Overton 19 doesn’t look quite like anything else in Works’ portfolio that I’ve seen; my frame of reference might instead be a building like Herzog & De Meuron’s Prada store in Tokyo, its façade alternating glass and masonry in an ameba-like form. But Strickland and co-firm-leader William Neburka have always treated their projects as a chance to create function-driven sculpture. They never make bold shapes for their own sake; all of their designs are rooted in purpose, and so Overton 19’s reed-like façade patterning is a way of delivering the right balance of transparency and privacy.
And it’s not just façade patterning, by the way: the building itself gently undulates back and forth from the sidewalk to allow room for small planters.
Overton 19 (photos by Joshua Jay Elliott)
Personally, I usually have a low tolerance and high skepticism about anything that smacks of faux in architecture: forms that are meant to ape other forms, be it the way that a lot of postmodern architecture mimics (or perhaps lampoons) classical design or how modern, particularly sustainable design (or biophilia) can take obvious cues from nature.
Yet I quite like Overton 19, which probably says something about Works Partnership’s inherent sense of balance: the willingness to design something that stands out yet the restraint to keep it from seeming cartoonish. They don’t take the reed/tree resemblance too far. The organic curve of nature is unmistakable, but Works never lets their gesture take over the architecture, as one might argue is the case with the reed-like screening at the Edith Green Wendell Wyatt federal building downtown.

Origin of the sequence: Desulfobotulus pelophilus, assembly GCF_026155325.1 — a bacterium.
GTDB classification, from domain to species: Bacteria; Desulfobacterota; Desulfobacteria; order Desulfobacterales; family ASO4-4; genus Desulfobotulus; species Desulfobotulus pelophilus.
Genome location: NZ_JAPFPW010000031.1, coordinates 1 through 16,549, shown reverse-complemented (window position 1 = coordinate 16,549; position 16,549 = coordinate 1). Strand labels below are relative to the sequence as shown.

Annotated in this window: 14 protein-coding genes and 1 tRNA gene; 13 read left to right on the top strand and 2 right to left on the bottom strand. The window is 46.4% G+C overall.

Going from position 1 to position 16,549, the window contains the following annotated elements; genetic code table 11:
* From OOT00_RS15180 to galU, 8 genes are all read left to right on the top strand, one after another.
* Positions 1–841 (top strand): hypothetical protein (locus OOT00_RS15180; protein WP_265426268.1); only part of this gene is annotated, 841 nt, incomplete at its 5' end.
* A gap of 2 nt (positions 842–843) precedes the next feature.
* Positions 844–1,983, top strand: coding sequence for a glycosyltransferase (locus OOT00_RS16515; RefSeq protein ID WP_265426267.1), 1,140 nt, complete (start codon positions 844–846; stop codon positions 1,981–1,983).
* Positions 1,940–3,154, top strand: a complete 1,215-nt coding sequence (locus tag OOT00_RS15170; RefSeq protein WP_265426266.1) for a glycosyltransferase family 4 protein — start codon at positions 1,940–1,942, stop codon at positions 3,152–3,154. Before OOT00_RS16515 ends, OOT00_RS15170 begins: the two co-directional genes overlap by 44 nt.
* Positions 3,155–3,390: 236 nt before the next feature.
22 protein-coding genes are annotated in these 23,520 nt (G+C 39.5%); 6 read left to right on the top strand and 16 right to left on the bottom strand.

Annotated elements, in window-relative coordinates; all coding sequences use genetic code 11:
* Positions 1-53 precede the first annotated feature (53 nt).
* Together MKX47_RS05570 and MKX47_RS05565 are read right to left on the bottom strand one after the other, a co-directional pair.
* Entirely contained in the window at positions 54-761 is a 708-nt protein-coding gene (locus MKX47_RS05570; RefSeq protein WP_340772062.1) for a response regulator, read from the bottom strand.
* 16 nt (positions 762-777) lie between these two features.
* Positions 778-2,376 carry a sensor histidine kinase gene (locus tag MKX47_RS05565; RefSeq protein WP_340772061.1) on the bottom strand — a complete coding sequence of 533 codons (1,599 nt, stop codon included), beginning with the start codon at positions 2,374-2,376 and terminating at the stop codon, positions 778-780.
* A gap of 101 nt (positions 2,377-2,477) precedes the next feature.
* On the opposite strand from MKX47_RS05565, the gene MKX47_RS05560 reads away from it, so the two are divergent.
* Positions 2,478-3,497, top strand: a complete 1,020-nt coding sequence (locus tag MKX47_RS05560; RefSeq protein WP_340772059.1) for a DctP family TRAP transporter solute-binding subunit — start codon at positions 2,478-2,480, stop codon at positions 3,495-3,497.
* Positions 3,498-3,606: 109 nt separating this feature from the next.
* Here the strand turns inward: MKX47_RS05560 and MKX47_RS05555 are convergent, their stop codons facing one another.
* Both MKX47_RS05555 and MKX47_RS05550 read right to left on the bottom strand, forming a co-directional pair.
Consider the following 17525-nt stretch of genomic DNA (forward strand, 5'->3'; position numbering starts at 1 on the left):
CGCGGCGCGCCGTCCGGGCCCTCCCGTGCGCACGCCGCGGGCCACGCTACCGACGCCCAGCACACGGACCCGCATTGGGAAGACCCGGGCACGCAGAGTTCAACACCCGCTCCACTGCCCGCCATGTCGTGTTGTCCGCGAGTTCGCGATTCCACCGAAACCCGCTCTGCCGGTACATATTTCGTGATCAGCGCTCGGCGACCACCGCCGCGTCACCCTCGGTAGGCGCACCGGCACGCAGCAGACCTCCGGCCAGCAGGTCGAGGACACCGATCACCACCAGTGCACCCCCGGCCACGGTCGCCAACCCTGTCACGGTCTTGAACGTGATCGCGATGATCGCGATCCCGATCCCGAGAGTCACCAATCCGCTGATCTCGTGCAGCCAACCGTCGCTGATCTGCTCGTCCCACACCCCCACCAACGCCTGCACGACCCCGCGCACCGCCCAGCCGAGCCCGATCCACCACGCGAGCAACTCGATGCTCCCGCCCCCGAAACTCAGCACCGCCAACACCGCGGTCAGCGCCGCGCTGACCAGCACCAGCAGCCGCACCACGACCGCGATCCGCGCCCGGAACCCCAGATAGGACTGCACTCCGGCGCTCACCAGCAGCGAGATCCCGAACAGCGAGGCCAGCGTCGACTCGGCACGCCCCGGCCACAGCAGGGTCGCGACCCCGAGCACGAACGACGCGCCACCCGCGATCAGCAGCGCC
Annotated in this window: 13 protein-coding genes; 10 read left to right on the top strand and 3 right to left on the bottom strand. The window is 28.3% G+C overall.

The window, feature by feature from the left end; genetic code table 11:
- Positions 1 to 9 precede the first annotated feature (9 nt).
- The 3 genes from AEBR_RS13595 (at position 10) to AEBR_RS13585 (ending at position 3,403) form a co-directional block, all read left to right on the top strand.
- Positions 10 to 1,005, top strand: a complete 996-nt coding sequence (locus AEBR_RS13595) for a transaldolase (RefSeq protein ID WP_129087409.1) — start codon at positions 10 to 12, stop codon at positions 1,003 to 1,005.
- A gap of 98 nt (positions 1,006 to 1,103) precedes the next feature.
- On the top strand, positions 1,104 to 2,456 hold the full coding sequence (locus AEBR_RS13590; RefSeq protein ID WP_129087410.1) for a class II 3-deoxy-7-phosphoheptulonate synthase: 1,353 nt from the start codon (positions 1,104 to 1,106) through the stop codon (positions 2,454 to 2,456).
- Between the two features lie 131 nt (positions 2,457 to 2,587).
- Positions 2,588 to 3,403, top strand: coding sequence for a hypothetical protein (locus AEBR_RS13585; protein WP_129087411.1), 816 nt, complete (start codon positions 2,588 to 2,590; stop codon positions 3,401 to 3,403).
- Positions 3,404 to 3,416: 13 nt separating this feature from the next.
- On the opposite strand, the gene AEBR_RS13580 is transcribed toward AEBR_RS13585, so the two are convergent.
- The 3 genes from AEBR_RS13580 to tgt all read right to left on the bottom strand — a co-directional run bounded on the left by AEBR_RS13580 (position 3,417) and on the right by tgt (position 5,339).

It also occurred to me that there may be a faint resemblance between the reed/tree patterning of Overton 19's façade and Hutchins' drawings and her other artwork. Her drawings, for instance, have been acclaimed as "a duet between material and immaterial," (Richard Speer, Willamette Week) and have a way of evoking nature. And for the Oregon College of Art & Craft's ean Vollum Drawing, Painting and Photography Building in 2010, she designed laser-cut steel panels to form the railings for an exterior plaza that, like the Overton 19 façade, bring to mind reeds or blades of grass.
Oregon College of Art & Craft railings (images courtesy Linda Hutchins)
Hutchins told me earlier today that despite little advertising or fanfare in the weeks since the building was completed, it is almost completely rented out. For the residents or small business owners who locate there, the look of the building’s exterior is only part of the equation. Inside, the architects have tucked a lot of function into these modestly sized units. When I visited, it was noticeable how an entire kitchen, bathroom or closet seemed to almost disappear into the wall, maximizing the space’s flexibility and adaptability. Both figuratively and literally, the reed pattern on the façade only partially covers what’s inside. Luckily the view there too is, while not as sculptural, just as intuitive.